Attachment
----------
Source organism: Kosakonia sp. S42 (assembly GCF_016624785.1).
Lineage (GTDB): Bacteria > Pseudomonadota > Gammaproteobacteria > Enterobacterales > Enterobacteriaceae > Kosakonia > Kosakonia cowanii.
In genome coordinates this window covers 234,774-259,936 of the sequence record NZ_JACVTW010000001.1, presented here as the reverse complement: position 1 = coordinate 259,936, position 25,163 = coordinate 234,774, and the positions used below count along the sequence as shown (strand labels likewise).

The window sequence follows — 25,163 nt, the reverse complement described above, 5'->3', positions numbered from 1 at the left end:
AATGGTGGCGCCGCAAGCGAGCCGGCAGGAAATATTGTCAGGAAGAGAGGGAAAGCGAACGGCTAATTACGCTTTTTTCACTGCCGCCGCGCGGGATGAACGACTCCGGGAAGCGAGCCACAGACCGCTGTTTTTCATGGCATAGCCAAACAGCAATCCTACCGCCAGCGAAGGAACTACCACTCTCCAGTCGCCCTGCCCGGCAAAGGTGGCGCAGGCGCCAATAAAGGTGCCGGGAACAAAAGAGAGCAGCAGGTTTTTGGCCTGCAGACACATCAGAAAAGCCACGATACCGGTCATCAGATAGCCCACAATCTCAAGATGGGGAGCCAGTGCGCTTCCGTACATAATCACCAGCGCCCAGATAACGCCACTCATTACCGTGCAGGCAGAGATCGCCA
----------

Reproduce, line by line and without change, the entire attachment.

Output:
Source organism: Kosakonia sp. S42 (assembly GCF_016624785.1).
Lineage (GTDB): Bacteria > Pseudomonadota > Gammaproteobacteria > Enterobacterales > Enterobacteriaceae > Kosakonia > Kosakonia cowanii.
In genome coordinates this window covers 234,774-259,936 of the sequence record NZ_JACVTW010000001.1, presented here as the reverse complement: position 1 = coordinate 259,936, position 25,163 = coordinate 234,774, and the positions used below count along the sequence as shown (strand labels likewise).

The window sequence follows — 25,163 nt, the reverse complement described above, 5'->3', positions numbered from 1 at the left end:
AATGGTGGCGCCGCAAGCGAGCCGGCAGGAAATATTGTCAGGAAGAGAGGGAAAGCGAACGGCTAATTACGCTTTTTTCACTGCCGCCGCGCGGGATGAACGACTCCGGGAAGCGAGCCACAGACCGCTGTTTTTCATGGCATAGCCAAACAGCAATCCTACCGCCAGCGAAGGAACTACCACTCTCCAGTCGCCCTGCCCGGCAAAGGTGGCGCAGGCGCCAATAAAGGTGCCGGGAACAAAAGAGAGCAGCAGGTTTTTGGCCTGCAGACACATCAGAAAAGCCACGATACCGGTCATCAGATAGCCCACAATCTCAAGATGGGGAGCCAGTGCGCTTCCGTACATAATCACCAGCGCCCAGATAACGCCACTCATTACCGTGCAGGCAGAGATCGCCA